• Craig,

                  I’m old but now I get it. You have been there, when a gun would have prevented a terrible event!

                  I have not been there. Yet I do get some of your view,
                  from my recalling when a big knife did prevent violence.

                  And next time I read another real life story about guns preventing violence,

                  I will well consider if there are thirty more real life stories about guns promoting violence.

  • If you examine the most extreme cases of multiple gun deaths by individuals throughout the US over the past year or so, I think about 75% of them were committed due to mental health issues, more so than violation of existing gun laws.
    Unfortunately, due to privacy laws on the books, HIPPA being part of that, it is far easier for publicity seeking politicians to go after the law abiding gun owning public, than it is to address the real, and serious issues, of how to deal with individuals with KNOWN mental health issues, BEFORE they committ a crime. That is a BIG part of the problem. Many of these shooters wwere reported to have been known to be heading for trouble, but, other than being committed for 48, or 72 or even 24 hours of observation ( depending on state I think ) nothing meaningful can be done until AFTER they have committed the heinous act of violence. THere in lies the rub, how to deal with this issue, without violating one’s cival rights, right to privacy, but being able to actually do something BEFORE things go bad. Politicians know this, that is why they DO NOT even acknowledge the problem, because they also know it is a no win situation, of which there is very little to nothing they can do about it, if they address it, for many years. More than likelyu until after they leave office. I am a committed 2nd amendment advocate, who strongly feels our rights have been under attack for many years now. When children in school, from elementary, to middle school, are getting in trouble for just wearing a NRA shirt to school, something is terribly wrong. When I grew up, you could be PROUD to represent that organisation, as well it still should be. But, something has gone wrong with our political system, on many fronts, not just guns. But, that is another issue. What do people think about this, it is a easy way for politicians to NOT attack or face the real deal, but trying to add more gun laws and restrictions, in stead of facing the more serious issues.

    • I think when you mention that a person could once be proud of membership in the NRA, it’s worth noting how much the NRA has changed since the 1970s and 1980s.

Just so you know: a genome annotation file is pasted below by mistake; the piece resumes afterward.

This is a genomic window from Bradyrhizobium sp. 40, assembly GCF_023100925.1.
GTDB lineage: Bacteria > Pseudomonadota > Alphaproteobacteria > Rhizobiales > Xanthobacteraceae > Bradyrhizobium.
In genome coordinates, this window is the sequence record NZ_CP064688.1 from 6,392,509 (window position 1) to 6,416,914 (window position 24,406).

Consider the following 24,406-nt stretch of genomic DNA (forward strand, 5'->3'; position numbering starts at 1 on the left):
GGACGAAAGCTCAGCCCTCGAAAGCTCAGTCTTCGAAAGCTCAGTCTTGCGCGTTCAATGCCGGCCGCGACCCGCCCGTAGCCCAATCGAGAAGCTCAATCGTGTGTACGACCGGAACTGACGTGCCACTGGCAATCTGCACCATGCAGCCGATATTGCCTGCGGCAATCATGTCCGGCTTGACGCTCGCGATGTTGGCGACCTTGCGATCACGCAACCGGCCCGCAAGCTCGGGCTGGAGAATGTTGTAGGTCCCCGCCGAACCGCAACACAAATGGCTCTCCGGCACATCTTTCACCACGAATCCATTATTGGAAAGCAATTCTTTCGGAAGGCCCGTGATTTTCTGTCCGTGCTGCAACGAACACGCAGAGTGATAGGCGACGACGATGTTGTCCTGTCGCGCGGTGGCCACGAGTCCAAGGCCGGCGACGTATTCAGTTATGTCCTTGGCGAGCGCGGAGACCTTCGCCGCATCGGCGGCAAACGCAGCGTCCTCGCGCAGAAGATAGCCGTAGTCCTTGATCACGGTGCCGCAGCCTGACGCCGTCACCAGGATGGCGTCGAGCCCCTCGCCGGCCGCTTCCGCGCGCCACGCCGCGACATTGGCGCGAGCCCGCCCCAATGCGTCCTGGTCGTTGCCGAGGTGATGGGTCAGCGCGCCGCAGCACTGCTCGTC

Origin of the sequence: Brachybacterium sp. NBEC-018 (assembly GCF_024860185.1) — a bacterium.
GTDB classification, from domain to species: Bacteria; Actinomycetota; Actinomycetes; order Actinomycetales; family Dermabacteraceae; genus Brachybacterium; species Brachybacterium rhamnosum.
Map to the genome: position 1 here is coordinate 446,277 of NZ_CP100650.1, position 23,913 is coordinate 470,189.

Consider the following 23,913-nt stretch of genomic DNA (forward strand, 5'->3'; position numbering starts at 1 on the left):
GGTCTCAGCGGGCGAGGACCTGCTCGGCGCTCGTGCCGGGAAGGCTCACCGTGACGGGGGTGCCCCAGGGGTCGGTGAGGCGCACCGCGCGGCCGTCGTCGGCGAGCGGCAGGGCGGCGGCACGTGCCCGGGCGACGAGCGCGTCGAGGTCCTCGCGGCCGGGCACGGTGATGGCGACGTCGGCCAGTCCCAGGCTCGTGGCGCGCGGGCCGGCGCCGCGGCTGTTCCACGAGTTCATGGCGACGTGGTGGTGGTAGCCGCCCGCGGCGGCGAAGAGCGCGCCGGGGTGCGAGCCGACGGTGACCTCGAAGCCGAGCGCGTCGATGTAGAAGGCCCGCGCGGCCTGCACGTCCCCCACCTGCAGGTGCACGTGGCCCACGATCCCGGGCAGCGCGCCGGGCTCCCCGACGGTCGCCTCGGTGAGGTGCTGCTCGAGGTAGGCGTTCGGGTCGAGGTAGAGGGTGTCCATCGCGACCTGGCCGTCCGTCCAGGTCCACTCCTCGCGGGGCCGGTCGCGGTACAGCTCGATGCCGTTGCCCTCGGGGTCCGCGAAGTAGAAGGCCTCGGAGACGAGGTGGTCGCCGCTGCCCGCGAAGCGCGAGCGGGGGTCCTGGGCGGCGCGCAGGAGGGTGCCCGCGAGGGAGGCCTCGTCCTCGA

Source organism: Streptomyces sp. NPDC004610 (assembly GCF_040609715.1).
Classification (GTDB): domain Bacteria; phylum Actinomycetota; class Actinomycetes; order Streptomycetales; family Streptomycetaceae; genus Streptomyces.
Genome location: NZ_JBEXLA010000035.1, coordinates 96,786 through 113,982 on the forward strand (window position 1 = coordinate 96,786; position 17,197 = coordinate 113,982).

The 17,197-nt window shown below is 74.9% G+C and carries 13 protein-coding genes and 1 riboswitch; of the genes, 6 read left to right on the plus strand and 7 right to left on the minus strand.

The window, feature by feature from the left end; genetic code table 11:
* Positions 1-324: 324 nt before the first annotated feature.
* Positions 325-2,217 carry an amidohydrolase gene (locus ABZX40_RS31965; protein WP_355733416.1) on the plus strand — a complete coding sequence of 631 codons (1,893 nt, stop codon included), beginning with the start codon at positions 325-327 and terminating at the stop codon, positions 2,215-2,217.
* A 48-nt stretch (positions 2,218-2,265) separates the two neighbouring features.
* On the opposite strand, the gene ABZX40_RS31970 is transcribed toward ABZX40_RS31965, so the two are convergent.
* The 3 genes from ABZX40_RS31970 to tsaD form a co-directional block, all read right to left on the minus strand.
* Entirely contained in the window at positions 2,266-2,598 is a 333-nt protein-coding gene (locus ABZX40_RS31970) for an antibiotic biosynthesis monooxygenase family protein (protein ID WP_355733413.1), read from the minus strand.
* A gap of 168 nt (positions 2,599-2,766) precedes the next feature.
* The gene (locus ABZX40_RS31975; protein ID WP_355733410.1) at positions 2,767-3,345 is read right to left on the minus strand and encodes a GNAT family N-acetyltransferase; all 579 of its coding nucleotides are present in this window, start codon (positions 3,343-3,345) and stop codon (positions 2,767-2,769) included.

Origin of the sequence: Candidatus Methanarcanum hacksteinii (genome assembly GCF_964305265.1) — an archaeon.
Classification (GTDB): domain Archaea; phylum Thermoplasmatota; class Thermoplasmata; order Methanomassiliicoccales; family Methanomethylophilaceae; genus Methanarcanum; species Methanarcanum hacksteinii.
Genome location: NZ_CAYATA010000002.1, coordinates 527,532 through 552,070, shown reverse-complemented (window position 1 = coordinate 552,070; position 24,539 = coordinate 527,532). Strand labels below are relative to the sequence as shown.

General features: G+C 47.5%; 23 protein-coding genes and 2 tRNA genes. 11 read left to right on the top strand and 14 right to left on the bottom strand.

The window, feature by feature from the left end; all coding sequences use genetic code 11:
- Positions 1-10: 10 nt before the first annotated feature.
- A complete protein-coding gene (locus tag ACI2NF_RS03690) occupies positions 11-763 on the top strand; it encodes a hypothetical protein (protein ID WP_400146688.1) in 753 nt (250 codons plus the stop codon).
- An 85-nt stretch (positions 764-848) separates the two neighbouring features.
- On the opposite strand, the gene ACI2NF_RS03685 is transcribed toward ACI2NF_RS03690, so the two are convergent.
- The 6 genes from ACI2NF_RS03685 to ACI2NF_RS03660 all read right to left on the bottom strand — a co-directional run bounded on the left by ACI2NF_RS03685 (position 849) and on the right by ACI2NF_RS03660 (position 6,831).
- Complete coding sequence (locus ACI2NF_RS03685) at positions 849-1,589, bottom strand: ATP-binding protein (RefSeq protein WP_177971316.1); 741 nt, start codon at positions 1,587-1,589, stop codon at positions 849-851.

• *LIFETIME MEMBER – ENDOWMENT LEVEL* and proud of it.
        I still snicker at the idea of you, Pogie, giving out lectures on firearms, when you have never touched off a pistol. Do you give advice on marriage too?

        • As much as I enjoy this singular argument you have about guns, it’s sad that someone who has paid for the right to receive propaganda from the NRA doesn’t even have the cognition to make a real argument on the issue.

          Thanks, though, for making the point that there is no rationale defense for the gun laws or gun culture in this country.

          • The argument is pretty simple. Until there start being very stiff sentences for using a firearm in the commission of a crime, and/or possessing a firearm during the commission of a crime, at the federal level, nothing is going to change.

            More gun laws have proven NOT to work, just take a look at Chicago, where they have very tough gun laws, So far this month in Chicago here are the stats;

            Shot & Killed: 30
            Shot & Wounded: 147
            Total Shot: 177
            Total Homicides: 32
            That pretty much sums up the effectiveness of gun restrictions, doesn’t it ?

            • Did it ever occur to you that Chicago’s efforts to enact gun control are fatally undermined by the absurdly permissive regulations in the rest of the nation?

  • I understand that this discussion is on MONTANA’S gun/death/mental health issues, and I am not trying to hijack the discussion, but this is just part of the overall national issue. Being focused on in that one state. Errr…excuse my spelling. 🙂 Anyways, why would you EVEN bring up car deaths, no correlation at all…none…no matter how you want to dress it up. No offense meant , just, stop trying to be right, and address the real issues….if we all did that, things

    COULD be better. I think :-).

    • How odd! On topic of gun regulations in Montana, come Posts more about what could be National gun regulations!

      So, looking again at gun regs in Montana. How’s concealed carry working out, in different Counties? Any communities banning display or sale of assault rifles. Any County working on all sides of issues of guns and suicides. Any State worker trying to assemble meaningful data about gun use in Montana.
      (For every reported event where a gun prevented violence,
      how many events where a gun promoted violence? 20? 30?)

      Anybody from Montana stood up to, or in, Congress,
      and said violent use of guns is a valid concern of Public Health.
      ( ?guns involved in 4 out of 5 MT suicides.)

      Anybody speak up in Helena and say because Texas legalizes open carry and concealed carry in schools,
      IS or IS NOT appropriate for Montana?